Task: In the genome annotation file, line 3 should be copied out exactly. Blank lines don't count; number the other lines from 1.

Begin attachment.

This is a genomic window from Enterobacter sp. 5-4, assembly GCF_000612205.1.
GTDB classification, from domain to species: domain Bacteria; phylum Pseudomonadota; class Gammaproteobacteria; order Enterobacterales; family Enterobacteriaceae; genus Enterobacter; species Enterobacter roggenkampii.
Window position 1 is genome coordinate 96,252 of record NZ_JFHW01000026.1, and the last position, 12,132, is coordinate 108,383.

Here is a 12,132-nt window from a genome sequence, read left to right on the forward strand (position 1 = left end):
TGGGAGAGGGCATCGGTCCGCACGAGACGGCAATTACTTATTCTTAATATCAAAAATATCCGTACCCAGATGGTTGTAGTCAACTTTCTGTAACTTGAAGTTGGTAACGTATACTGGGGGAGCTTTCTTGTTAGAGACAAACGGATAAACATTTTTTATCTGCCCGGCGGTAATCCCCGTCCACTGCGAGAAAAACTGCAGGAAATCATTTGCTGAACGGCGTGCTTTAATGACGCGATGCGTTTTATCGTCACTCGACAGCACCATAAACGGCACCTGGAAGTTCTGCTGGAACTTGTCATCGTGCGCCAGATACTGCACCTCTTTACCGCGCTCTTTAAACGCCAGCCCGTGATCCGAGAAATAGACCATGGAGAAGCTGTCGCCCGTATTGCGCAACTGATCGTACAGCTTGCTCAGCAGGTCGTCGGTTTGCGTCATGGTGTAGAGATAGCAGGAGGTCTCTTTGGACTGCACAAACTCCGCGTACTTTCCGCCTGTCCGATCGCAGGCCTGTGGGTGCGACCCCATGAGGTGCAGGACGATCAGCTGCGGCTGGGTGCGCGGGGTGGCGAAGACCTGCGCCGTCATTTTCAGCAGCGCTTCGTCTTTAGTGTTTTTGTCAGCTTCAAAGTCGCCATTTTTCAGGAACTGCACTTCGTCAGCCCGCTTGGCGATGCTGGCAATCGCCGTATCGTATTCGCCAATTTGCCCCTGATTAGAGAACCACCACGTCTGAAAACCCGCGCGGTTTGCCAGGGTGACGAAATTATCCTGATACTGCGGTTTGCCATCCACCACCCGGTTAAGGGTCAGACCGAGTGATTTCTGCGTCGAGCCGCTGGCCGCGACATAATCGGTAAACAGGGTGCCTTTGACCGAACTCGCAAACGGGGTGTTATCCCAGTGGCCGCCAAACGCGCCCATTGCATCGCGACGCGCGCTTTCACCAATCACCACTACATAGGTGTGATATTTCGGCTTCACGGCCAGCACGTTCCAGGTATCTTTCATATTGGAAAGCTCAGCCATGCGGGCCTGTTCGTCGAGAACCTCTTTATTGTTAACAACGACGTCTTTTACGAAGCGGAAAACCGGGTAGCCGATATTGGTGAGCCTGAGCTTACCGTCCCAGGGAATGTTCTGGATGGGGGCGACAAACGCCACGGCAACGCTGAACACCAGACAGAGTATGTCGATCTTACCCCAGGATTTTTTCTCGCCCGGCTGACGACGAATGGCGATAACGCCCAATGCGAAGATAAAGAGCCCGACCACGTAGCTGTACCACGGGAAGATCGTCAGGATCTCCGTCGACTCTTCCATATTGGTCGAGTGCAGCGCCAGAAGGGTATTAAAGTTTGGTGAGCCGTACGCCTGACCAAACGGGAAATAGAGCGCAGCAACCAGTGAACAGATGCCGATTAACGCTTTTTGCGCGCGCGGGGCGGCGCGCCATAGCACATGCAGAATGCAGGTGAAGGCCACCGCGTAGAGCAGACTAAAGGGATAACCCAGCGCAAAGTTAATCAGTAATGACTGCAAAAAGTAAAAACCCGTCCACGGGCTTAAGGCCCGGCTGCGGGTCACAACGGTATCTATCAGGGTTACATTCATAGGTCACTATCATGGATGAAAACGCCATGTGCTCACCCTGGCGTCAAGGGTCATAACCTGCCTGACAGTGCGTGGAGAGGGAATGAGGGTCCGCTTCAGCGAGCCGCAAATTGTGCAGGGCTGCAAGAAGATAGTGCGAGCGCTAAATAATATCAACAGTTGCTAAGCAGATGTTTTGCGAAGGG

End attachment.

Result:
Window position 1 is genome coordinate 96,252 of record NZ_JFHW01000026.1, and the last position, 12,132, is coordinate 108,383.